Reaching the St. Joseph’s School in Vital Mallya road got his adrenaline going. He could feel the energy. The footballer in him picked up the vibes, and he badly wanted to be a part of the crowd that was emitting the energy of a football-centric world in unison.
Arun didn’t realise that he was chanting ‘BFC’ in his mind, but he knew for a fact that he would have been inside that stadium, if football was as important as cricket in his country.
Managing to sneak out of the massive traffic jam, Arun parked his bike when he reached a place far from the gaggle of fans in blue who were trying to get a glimpse of their favourite team playing a historic match.
Arun walked towards the stadium, and stopped when he was just a stone’s throw away from the battle of Asian giants. He stood there, listening to the intense emotions erupting from the stadium. His eyes welled up, when he heard the human wave explode in euphoria. It was the 76th minute goal from Juanan.
Arun didn’t know the importance of the goal then, but he could feel the blood pulsating in his ears. He was breathing heavily, and he wanted to be inside that stadium. `Drops of tears were about to roll down his cheeks, and he walked away for a second time that day. He couldn’t reason with himself then, but he knew that he was angry.
Arun was still fuming, when he reached his home. His mother asked him why he was early from work, but he didn’t care to answer. He went to his room, and slammed the door behind him. Arun started searching for a pen and paper. He was not a writer, but he had to find a way, to vent his emotions out.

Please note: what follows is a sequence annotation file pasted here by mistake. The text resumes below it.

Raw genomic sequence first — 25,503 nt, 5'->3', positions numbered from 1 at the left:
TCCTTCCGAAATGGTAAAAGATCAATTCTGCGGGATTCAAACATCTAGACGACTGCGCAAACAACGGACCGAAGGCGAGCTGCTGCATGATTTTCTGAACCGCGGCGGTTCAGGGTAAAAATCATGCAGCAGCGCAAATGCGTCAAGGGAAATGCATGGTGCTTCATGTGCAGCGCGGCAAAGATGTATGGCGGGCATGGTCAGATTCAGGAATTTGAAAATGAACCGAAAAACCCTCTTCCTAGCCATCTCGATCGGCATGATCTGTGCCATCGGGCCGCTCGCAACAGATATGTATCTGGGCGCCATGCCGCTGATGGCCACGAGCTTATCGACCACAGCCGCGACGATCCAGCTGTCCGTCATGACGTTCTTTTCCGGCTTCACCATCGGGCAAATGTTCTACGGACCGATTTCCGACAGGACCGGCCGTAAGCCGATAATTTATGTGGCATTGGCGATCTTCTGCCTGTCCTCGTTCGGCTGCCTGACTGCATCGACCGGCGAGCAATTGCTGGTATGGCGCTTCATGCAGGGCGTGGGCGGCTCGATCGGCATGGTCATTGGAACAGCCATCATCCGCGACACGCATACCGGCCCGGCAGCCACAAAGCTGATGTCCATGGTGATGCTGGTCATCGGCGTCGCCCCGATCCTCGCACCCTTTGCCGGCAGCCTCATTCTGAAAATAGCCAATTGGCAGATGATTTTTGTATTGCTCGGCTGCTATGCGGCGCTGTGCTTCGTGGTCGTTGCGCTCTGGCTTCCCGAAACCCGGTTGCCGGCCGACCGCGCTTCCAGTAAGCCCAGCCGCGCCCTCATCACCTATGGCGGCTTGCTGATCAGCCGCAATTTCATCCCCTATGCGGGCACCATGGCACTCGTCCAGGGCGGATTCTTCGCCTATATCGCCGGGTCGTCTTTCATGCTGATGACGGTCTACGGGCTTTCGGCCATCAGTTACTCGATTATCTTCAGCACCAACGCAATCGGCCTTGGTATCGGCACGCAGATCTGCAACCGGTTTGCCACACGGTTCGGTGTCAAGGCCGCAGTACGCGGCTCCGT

Where am I?
I remember my PT master patting my back, when I netted in a goal for my school team, with a free kick more than twenty-five yards away from the post. I knew that I was good, back from my school days itself.
It was in the same tournament that my friend Nishad scored a goal from a corner kick, inspired by the legendary goals from Brazilian footballer Ronaldinho. I have seen him practice that a hundred times. Luck had no part to play in it. My friends used to call him as Ronaldinho Junior, and they saw me as the next ‘Nedved’ in the making. I was fast, and I was good at firing the ball like a cannon.
But here I am, jobless, working on a career trajectory that I have no interest in. I have won many matches for my teams in school and college levels, but I lost the game in my day to day. Maybe if I had studied in Bengaluru, or any other major city in that case, I would have hit the headlines one day.